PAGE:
In almost a decade, there has been no woman MLA in Mizoram, a state which will see voting for the Assembly elections tomorrow on 7 November. Even though the number of women being fielded in the state elections has increased over the years, women's political representation remains low, evidently.
As the current woman candidates gear up to fight the electoral battle, several odds are stacked against them. Among the 174 candidates in Mizoram that have filed their nominations for the upcoming polls, 15 are women.
It must be noted that there were 16 women candidates in the fray, but the BJP replaced its female candidate in one of the constituencies bringing the number down to 15, according to Northeast Live.
The 40-member state Assembly currently does not have a single woman legislator and has seen only four women MLAs since its formation.
This year, among the women candidates, three are from the BJP, and two each are from the ruling Mizo National Front (MNF), Congress and Zoram People's Movement (ZPM) while others are contesting independently.
Women Candidates & Voters
Let's take a look at some statistics. Mizoram has over 25,000 more women voters than the men. According to the Census, literacy rate stands among men stand at 93.35% while for women it stands at 89.27%.
According to the Chief Electoral Officer's office, Mizoram, there are 8,52,088 voters including 4,12,969 men and 4,38,925 women will exercise their franchise in 1,276 polling stations.
Women voters in Mizoram differ a great deal from men on various aspects such as media exposure, employment and ownership of assets, as per the National Family and Health Survey (2019-21).
Meanwhile, MNF supremo Zoramthanga is re-contesting from the Aizawl East-1 seat, BJP state chief Vanlalhmuaka is contesting from Dampa seat, Congress' Mizoram unit chief Lalsawta is in fray from Aizawl West-III constituency. ZPM president Lalduhoma is seeking re-election from Serchhip seat.
Recently, Congress candidate for Mizoram Assembly elections, Miriam L Hrangchal, who was opposed by a local students' union for marrying a person from outside the Mizo community has claimed that the resistance was "influenced" by her opponent political parties.
Hrangchal married local resident Dipen Zoliana, who belonged to the Gorkha community but has adopted Christianity and Mizo identity.
"Some political parties supported MZP, (a student organisation) and there was political influence to oppose my candidature. They are a pressure group. There will be pressure groups and NGOs who will express their opinion, but that does not necessarily mean they will change things politically," Hrangchal who is contesting elections for the first time, told PTI.
The 4 Women MLAs in Mizoram's History
Let's take a look at the four MLAs Mizoram's Assembly has had till now over the years.
The first woman legislator to be elected in Mizoram was L Thanmawii in 1978. She was born in 1920 in Mizoram, during British rule in India. Thanmawii was elected from Serchhip constituency in 1978 as a nominee of the People's Conference. She was re-elected from Aizawl East assembly constituency in 1979. Mizoram then was a union territory, before it got statehood in 1987.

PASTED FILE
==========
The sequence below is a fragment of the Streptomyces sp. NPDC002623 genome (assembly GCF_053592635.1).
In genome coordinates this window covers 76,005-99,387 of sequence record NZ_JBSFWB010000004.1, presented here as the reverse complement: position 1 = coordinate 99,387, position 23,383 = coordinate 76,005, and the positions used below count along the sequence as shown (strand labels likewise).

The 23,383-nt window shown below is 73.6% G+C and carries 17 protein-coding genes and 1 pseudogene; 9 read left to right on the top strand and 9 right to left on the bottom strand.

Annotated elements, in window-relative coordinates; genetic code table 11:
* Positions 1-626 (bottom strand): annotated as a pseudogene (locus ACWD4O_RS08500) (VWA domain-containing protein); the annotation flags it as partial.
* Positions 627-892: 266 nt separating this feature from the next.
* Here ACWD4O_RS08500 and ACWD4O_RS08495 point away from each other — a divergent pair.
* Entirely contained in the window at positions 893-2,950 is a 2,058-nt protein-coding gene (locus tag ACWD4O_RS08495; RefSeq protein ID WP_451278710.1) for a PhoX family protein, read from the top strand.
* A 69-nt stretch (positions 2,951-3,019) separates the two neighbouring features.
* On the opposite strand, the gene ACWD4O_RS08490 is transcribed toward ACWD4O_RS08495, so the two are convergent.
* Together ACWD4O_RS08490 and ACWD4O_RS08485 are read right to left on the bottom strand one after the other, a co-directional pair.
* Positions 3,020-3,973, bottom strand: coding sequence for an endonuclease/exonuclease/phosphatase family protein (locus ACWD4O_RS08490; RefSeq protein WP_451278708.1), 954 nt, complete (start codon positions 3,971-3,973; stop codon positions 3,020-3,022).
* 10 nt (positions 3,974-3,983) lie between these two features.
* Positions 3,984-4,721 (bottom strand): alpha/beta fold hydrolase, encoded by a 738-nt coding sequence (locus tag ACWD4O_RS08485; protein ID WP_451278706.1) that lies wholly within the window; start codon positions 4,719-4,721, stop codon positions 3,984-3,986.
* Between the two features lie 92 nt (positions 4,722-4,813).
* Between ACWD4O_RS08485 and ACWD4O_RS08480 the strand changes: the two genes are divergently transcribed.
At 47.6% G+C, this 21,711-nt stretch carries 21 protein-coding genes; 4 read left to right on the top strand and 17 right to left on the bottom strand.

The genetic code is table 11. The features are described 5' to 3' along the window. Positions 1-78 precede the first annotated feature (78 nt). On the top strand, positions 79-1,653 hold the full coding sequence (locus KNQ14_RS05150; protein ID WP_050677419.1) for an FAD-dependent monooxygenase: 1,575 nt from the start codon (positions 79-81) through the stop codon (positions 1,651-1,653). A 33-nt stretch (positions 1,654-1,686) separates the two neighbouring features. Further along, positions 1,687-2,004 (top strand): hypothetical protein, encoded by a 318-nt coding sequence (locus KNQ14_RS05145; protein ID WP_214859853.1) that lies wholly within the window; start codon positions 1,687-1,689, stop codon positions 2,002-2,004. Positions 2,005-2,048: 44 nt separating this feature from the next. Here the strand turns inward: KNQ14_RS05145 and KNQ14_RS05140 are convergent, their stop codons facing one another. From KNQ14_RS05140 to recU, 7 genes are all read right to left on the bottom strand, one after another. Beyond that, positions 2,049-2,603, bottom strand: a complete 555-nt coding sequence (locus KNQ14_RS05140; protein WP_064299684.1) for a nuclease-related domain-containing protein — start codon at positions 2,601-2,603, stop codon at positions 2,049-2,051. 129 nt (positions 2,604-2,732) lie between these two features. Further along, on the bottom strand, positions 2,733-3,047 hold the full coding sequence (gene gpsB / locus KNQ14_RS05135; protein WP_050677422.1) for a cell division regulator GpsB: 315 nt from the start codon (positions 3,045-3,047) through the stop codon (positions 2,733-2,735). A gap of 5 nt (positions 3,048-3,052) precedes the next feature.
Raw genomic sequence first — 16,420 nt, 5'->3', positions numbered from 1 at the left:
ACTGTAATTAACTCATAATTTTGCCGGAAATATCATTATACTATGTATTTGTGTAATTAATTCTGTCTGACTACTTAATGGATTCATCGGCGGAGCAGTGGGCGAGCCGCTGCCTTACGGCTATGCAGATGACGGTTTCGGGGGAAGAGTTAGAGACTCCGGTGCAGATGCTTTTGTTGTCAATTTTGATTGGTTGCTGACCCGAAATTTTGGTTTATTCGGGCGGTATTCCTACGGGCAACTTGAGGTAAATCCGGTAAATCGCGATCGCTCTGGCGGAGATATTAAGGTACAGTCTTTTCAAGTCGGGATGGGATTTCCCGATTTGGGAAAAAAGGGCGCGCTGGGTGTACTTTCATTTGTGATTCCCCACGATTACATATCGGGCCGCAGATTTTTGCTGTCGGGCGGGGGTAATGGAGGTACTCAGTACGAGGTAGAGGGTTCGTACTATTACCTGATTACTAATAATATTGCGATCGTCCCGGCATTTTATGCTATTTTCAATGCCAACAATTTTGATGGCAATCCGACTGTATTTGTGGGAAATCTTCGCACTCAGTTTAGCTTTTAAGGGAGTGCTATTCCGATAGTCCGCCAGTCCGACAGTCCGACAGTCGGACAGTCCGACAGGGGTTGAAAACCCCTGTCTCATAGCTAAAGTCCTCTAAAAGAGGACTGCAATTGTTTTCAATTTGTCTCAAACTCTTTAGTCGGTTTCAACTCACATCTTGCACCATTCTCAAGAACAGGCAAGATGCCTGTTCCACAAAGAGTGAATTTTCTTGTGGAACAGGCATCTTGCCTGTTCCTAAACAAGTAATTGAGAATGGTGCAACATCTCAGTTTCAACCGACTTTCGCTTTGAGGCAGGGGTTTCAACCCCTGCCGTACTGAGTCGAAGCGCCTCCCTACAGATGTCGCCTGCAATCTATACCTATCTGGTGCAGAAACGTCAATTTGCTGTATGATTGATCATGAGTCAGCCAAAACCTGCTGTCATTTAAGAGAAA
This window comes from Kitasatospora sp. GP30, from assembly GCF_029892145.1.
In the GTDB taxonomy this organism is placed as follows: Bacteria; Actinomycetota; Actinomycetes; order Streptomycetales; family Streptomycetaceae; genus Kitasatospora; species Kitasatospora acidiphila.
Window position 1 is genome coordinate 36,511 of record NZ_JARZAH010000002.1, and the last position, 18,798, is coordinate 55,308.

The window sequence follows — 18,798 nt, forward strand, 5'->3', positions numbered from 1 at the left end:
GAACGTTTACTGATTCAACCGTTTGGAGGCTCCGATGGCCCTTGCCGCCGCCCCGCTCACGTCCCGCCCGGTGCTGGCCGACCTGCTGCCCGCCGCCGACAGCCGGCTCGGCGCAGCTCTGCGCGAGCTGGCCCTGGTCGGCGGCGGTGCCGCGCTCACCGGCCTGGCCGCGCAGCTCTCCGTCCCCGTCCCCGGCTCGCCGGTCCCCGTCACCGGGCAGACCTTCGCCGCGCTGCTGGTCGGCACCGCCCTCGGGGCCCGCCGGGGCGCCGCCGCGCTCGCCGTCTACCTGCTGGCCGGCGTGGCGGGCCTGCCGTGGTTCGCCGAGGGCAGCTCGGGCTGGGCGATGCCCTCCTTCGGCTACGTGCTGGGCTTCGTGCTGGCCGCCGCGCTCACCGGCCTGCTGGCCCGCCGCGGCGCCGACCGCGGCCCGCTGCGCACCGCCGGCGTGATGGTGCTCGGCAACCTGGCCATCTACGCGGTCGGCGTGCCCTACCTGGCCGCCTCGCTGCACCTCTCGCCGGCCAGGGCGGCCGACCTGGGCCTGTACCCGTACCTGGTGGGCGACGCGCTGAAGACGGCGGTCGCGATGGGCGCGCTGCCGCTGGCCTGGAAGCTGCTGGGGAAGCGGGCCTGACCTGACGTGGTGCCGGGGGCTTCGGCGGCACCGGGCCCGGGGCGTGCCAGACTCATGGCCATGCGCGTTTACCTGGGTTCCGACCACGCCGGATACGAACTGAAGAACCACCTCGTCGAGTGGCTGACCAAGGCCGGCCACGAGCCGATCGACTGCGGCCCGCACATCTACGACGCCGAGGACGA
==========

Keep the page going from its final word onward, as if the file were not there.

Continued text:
K Thansiami from Mizoram's People's Conference was elected in 1984 from Aizawl West 1.
Lalhlimpuii Hmar who contested on a Mizo National Front ticket, won the Aizawl North-I seat, bagging 2,326 votes in 1987. Later, she was inducted into the Laldenga Cabinet and became Mizoram's first woman minister with the Minister of State for Social Welfare portfolio.
In 2014, Congress' Vanlalawmpuii Chwangthu won the bye-polls from Hrangturzo and was made a minister by the Congress government. She became the second woman in Mizoram to be inducted in the state's council of ministers after a gap of nearly 30 years. She lost her seat in 2018 Assembly polls.
While in 1998, all the ten women contestants lost their deposits, in 2003, six out of the seven women candidates lost it. In the 2008 elections, six out of the nine contestants forfeited their deposits, while in the 2013 polls, four out of the six candidates met with the same fate.
In an interview with the Deccan Herald, K Vanlalruati, BJP leader who joined the party in 2016 said:
"Women MLAs are rare to find in Mizoram, and the reason is that Mizos have a male-dominated society. Women don't get a place for top positions in NGOs and church denominations. That's why, it is difficult for women even in the political arena. Our society, NGOs and churches also don't take the initiative for women candidates in elections."
Political analysts have often attributed the failure of women to win assembly polls to the Mizo society being vehemently patriarchal and the major political party’s refusal to field women candidates.
Some of the other statistics worth noting from NFHS-5 data that reveal how women voters fare in society:
99% of married women participate in at least three household decisions.
82% women have mobile phones they use.
81% women have a bank account or savings account of their own.
21% own a house or a land (alone or jointly with others).
19% of men and 26 percent of women are not regularly exposed to print media or other forms of media.
95% percent of female respondents and 97% of men belong to Scheduled tribes.
The counting of votes will take place on 3 December.